The evolving relationship between yuri and sci-fi over the decades.
However, what changes between these series and those mentioned earlier is the Yuri itself. The relationships become much more explicit and central to the plot. You can deliberate whether or not Bubblegum Crisis is sapphic, but just try sitting someone down and arguing that Kannazuki no Miko is not built around the crux of two women holding romantic interest in each other. Yuri science fiction author Gengen Kusano proposes a dichotomy similar to soft and hard sci-fi to analyze these titles, Weak and Strong Yuri. He explains it in his own brilliantly convoluted and philosophical way, but in short, Weak Yuri relies on using logic and the mind to make the real imaginary, while strong Yuri is about emotionalism and realism, making fiction into reality.
Strong Yuri is Yuri that focuses on realism through feelings and emotions. Kusano describes it as fiction characters having real emotions. They have strong connections and affection for each other that are real and powerful. The audience experiences the feelings between the characters as they are felt and portrayed. Think of how emotional the exclamations and love, sorrow, confusion, and affection are in titles like Bloom Into You and Citrus. In a sense, they can be so strong that they transcend their fictional confines and become real, as they are experienced by considers, a stage called “radically Strong Yuri.” Most explicit Yuri, which is not subtext or suggestive content but in-your-face lesbianism, is Strong Yuri, although not all Strong Yuri is outright depictions of lesbianism; it is a square rectangle situation, not all rectangles are squares, but all squares are rectangles.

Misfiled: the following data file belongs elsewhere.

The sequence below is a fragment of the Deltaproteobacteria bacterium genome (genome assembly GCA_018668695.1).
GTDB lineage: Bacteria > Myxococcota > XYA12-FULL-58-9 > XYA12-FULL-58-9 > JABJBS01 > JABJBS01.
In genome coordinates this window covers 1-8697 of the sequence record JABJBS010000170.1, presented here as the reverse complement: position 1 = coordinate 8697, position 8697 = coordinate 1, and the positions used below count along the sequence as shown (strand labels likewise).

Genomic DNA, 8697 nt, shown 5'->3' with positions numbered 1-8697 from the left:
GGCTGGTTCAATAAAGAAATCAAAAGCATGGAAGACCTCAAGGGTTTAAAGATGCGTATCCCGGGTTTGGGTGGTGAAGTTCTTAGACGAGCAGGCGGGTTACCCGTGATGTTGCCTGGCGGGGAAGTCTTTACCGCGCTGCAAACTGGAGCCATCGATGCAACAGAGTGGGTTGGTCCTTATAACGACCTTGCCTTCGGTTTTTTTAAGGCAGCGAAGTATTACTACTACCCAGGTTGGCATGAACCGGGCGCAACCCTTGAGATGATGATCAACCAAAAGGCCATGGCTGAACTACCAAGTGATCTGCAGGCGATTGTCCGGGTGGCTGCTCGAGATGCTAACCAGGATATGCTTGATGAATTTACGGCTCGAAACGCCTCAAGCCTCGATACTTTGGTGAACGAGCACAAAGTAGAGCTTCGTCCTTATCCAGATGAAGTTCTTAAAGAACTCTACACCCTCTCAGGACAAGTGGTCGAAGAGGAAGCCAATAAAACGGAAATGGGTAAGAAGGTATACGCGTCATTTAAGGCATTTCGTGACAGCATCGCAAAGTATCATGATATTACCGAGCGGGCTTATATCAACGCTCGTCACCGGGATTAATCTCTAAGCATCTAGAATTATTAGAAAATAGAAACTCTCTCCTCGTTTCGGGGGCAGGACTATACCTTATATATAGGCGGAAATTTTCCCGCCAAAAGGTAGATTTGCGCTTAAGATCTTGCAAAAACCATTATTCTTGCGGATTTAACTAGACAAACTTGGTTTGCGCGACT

Weak Yuri is cemented in the areas of thought, logic, and epistemology. It deals with the theory of mind, the ability to attribute mental states to others or ourselves. For example, when we see someone smiling or laughing, we may not feel their emotion ourselves, as we do not have direct access to their mind, but we recognize that they are happy. In Weak Yuri, one uses their theory of mind to observe facts and deduce the existence of a Yuri relationship, even if one is not present. So-called “Yuri-ish” titles like Yuru Camp or K-ON! do not outright state or depict romantic or sexual attractions, but is attributed by the viewers onto characters. Said observer witnesses the interactions between girls and, using that factual and observable data, puzzles out a lesbian attraction they prescribe to the subjects, whether real. Shipping culture relies on Weak Yuri’s logic Kusano’s most extreme, “Radical Weak Yuri,” the relationships of real people, like idols, become imaginary through these projections.
Some nice picks in a variety of languages.